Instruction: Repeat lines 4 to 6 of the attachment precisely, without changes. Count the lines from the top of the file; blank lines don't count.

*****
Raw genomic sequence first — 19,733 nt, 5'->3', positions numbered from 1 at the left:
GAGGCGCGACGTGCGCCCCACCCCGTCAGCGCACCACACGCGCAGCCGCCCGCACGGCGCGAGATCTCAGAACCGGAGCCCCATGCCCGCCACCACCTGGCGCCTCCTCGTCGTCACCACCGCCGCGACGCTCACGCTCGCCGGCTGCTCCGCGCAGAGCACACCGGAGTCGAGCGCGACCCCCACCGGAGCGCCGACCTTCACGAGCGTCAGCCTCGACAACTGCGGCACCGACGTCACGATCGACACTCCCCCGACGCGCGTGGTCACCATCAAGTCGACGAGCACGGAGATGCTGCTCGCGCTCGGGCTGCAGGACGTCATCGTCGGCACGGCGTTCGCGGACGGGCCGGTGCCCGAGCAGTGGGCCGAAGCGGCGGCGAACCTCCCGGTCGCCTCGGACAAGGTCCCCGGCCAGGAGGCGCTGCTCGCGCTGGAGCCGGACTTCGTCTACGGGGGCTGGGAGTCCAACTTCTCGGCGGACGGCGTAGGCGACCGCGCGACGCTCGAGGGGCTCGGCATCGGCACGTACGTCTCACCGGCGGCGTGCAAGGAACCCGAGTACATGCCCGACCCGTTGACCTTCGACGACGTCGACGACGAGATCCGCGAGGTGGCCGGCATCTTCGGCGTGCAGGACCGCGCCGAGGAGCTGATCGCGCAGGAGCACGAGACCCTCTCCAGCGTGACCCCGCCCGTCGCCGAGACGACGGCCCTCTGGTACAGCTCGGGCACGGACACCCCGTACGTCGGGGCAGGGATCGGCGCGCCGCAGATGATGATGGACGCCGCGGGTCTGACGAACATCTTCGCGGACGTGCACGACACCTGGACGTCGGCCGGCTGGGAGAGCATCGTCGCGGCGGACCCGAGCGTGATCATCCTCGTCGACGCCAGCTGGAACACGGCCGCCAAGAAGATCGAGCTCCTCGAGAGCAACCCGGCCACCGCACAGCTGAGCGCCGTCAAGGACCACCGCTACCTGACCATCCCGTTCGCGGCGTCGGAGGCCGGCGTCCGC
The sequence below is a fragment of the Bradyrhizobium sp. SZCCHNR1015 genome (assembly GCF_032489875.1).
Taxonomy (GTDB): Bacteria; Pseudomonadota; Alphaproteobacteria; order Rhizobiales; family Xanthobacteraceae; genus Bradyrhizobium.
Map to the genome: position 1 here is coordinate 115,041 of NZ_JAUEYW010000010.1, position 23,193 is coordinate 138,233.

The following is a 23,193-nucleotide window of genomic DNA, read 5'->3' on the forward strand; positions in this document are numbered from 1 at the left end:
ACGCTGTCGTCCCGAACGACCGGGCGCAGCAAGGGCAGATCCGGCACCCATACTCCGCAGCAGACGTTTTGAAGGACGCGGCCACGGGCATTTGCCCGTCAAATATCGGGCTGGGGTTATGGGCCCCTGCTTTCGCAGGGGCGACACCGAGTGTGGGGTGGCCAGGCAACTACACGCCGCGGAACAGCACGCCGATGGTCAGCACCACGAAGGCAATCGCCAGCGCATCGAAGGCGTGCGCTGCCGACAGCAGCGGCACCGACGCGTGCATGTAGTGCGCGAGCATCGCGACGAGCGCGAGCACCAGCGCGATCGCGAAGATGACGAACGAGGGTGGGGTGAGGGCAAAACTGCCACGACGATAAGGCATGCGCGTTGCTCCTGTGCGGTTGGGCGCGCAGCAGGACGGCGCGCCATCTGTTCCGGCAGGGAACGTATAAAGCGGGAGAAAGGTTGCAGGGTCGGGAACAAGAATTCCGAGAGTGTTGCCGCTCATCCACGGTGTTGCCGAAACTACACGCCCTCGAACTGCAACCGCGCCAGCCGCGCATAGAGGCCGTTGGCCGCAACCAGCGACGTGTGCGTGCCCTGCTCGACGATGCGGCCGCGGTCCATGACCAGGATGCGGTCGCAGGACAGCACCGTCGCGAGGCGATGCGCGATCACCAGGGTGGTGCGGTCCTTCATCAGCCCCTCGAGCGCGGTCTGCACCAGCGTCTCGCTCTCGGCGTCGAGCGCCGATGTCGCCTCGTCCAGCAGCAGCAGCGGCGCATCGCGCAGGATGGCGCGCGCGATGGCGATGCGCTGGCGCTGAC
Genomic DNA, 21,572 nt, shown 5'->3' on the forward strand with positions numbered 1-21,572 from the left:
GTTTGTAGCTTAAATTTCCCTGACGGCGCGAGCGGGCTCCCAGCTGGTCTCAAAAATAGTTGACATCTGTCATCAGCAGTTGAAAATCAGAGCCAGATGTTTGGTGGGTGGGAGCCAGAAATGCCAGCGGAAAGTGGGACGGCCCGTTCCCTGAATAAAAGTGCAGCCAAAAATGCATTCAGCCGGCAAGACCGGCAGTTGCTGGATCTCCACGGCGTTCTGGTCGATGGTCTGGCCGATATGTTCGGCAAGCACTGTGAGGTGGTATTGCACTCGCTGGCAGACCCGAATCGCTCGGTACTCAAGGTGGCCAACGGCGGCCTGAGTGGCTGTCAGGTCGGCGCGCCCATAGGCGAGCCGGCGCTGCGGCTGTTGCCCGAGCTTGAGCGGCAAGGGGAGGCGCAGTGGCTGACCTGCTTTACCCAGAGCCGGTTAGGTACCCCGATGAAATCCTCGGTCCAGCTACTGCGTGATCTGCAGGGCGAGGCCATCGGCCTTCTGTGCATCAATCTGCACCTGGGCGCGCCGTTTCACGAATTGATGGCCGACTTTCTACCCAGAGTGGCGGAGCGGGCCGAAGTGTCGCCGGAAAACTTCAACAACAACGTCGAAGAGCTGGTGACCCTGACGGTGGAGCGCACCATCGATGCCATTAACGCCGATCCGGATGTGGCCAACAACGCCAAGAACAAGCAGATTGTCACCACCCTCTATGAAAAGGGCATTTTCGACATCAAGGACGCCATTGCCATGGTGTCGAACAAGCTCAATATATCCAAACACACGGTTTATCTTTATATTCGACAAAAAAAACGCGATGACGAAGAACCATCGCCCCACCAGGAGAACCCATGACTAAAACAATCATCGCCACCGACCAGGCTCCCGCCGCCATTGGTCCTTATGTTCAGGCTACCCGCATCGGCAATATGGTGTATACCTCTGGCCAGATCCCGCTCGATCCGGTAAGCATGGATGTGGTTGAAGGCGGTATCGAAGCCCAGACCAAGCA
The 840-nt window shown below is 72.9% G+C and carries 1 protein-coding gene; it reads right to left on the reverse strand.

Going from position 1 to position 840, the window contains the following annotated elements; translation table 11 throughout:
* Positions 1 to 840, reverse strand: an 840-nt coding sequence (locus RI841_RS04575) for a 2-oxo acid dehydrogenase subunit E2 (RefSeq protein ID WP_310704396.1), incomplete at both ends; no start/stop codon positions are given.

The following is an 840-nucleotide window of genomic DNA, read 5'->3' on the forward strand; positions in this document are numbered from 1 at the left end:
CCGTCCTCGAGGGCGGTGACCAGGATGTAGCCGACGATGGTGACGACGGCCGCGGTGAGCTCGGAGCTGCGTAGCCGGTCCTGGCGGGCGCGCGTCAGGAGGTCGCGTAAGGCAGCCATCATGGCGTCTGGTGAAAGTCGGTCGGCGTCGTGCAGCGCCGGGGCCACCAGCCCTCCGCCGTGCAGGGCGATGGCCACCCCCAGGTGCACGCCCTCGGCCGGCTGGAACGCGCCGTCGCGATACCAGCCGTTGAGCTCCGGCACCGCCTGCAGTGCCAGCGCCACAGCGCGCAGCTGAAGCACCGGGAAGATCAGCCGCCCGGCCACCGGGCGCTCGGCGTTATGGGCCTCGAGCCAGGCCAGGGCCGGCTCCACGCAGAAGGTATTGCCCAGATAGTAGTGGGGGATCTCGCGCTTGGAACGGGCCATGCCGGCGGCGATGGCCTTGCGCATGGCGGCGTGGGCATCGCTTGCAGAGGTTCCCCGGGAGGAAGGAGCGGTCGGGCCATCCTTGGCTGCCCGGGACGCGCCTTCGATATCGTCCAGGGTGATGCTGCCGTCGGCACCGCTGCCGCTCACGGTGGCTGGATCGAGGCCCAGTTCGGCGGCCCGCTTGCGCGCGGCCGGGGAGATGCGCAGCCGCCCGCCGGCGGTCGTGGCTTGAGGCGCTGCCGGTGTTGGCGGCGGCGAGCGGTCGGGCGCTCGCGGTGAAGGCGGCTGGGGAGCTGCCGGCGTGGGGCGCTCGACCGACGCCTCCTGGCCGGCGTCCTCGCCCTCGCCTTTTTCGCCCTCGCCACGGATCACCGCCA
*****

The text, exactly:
Taxonomy (GTDB): Bacteria; Pseudomonadota; Alphaproteobacteria; order Rhizobiales; family Xanthobacteraceae; genus Bradyrhizobium.
Map to the genome: position 1 here is coordinate 115,041 of NZ_JAUEYW010000010.1, position 23,193 is coordinate 138,233.

The following is a 23,193-nucleotide window of genomic DNA, read 5'->3' on the forward strand; positions in this document are numbered from 1 at the left end: